Since the end of the Second World War, the dominance of the dollar has been the clear manifestation of U.S. economic supremacy. In the dispute over the sanctions against Iran, the Trump Administration is now deliberately using the dollar as a (trade) policy weapon. By monitoring dollar transactions, the United States is able to identify companies that are circumventing the Iran embargo. They have to weigh up whether the threat of exclusion from the American market is too high a risk to take. In most cases, this deliberation leads them to succumb to American pressure and terminate contractual obligations they have undertaken with the Iranian economy.
This is where the dollar unleashes all its power and enables the United States to push through objectives that extend far beyond trade policy. Will this process further strengthen the dominance of the dollar? Or will the U.S. government overextend its position and trigger resistance that could damage the dollar in the longer term?
Discontent over the dominant role of the dollar is by no means a new phenomenon. In the West, French governments in particular have repeatedly attempted to organize a united front against the U.S. currency. In the 1960s, French President Charles de Gaulle tried to persuade the German government to join forces with France in converting their dollar reserves into gold, thereby putting pressure on the United States. This was out of the question for Germany on account of the military protection provided by the United States alone. France's dissatisfaction was later expressed in the complaint of Valery Giscard d'Estaing, then Minister of Finance, about the "exorbitant privilege" of the United States to be able to cover its current account deficit in its own currency. After all, there was an idea--not only in France--that the euro could break the dollar's primacy.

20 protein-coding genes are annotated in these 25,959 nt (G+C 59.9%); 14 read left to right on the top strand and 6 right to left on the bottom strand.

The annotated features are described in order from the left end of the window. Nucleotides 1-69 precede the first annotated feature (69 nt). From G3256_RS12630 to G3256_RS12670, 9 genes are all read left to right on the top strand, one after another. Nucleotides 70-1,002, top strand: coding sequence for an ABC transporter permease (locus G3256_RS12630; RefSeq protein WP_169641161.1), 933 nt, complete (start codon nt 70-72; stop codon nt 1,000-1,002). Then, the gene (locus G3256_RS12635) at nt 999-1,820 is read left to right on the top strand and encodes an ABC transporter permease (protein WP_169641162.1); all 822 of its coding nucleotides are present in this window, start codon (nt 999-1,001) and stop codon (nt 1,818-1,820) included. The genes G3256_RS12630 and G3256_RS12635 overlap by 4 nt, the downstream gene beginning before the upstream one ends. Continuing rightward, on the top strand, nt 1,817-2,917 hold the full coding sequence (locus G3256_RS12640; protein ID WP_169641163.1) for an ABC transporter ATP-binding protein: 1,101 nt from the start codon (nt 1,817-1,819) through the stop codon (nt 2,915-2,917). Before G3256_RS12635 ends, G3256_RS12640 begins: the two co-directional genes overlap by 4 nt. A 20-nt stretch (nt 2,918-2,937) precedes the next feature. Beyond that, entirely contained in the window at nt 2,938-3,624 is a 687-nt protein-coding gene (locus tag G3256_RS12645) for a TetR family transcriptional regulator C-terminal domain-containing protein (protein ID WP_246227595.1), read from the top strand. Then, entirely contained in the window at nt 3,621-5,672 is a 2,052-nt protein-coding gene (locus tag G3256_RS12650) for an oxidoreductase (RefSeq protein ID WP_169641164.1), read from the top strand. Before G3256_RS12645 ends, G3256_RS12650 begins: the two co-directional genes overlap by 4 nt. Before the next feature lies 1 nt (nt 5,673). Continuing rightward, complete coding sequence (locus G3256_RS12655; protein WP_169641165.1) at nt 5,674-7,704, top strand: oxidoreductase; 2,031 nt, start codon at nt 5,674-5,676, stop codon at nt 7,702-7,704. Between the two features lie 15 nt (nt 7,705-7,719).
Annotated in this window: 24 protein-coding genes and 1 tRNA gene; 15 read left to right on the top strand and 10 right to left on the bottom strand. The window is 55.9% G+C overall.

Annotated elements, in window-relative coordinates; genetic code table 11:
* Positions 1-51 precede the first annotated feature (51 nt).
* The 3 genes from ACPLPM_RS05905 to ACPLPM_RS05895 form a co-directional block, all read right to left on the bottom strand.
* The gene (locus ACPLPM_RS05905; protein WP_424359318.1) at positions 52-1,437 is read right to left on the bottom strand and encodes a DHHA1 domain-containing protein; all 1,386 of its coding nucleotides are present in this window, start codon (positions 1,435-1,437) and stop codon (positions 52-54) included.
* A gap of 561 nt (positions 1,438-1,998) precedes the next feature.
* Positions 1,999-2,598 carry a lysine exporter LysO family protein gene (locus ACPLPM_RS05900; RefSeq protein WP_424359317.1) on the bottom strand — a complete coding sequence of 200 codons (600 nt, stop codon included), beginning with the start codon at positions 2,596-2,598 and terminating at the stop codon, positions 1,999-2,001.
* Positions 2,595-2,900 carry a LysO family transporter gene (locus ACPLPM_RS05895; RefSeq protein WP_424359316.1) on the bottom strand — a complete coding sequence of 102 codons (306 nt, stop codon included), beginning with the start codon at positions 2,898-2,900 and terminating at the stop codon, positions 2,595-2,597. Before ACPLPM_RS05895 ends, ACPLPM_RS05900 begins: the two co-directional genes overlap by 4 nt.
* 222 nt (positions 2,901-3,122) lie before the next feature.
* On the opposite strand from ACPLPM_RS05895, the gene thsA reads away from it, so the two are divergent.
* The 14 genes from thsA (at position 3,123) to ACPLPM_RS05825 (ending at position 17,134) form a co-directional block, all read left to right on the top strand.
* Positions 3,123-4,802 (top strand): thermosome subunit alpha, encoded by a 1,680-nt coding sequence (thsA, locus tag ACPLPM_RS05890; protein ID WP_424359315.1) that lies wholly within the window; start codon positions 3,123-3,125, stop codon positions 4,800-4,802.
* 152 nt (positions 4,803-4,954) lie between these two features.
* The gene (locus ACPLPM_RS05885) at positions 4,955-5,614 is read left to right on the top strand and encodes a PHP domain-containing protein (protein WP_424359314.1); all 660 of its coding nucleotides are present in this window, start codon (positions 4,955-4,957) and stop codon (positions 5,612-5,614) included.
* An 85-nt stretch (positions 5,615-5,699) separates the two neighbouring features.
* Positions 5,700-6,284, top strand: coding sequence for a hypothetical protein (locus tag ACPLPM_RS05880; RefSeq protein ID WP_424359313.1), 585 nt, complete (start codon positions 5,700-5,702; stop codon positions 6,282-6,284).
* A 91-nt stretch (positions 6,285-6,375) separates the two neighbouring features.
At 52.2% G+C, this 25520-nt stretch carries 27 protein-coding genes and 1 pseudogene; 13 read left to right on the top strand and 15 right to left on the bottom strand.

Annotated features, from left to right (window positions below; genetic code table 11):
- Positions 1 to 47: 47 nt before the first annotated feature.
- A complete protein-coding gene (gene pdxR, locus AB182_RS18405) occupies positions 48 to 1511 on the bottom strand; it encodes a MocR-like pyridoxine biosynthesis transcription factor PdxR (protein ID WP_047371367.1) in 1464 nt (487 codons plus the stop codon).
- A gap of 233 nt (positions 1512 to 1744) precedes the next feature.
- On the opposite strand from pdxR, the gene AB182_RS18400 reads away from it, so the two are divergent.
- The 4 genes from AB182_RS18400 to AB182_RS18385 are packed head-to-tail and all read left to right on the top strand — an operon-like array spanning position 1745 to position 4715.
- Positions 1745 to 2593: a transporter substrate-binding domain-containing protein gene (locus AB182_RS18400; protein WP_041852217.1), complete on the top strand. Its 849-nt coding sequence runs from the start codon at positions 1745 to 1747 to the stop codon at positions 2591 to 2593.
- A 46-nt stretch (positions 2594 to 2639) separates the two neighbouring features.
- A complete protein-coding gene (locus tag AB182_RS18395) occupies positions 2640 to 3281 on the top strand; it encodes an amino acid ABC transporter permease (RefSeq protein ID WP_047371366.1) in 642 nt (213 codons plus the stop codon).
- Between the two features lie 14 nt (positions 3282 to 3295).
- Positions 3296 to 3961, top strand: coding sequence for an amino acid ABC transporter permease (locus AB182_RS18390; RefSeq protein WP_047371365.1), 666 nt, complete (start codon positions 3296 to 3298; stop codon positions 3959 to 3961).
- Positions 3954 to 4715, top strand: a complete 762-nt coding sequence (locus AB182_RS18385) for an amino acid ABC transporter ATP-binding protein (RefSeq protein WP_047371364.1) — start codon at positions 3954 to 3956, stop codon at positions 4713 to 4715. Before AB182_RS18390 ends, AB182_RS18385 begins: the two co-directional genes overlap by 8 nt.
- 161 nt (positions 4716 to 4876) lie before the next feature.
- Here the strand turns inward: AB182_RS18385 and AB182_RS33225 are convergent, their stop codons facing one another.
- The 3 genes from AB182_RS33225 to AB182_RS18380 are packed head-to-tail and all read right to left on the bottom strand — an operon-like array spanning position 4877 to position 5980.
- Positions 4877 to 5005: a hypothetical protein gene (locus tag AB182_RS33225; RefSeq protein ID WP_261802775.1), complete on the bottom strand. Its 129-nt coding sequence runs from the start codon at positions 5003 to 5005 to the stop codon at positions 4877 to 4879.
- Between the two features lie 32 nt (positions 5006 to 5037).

Quite aside from whether such a plan could have been realized at all, as is well known, nothing has come of it. The euro clearly occupies second position in the international monetary system, lagging significantly behind the dollar, and the gap has been widening again in recent years. At the end of 2017, for example, the dollar's share of global foreign exchange reserves amounted to (around) 63 percent, while the euro's share was only 20 percent. The yen (5 percent) and the renminbi (1 percent) followed far behind. Other currencies such as the pound sterling play only a marginal role. In fields such as the...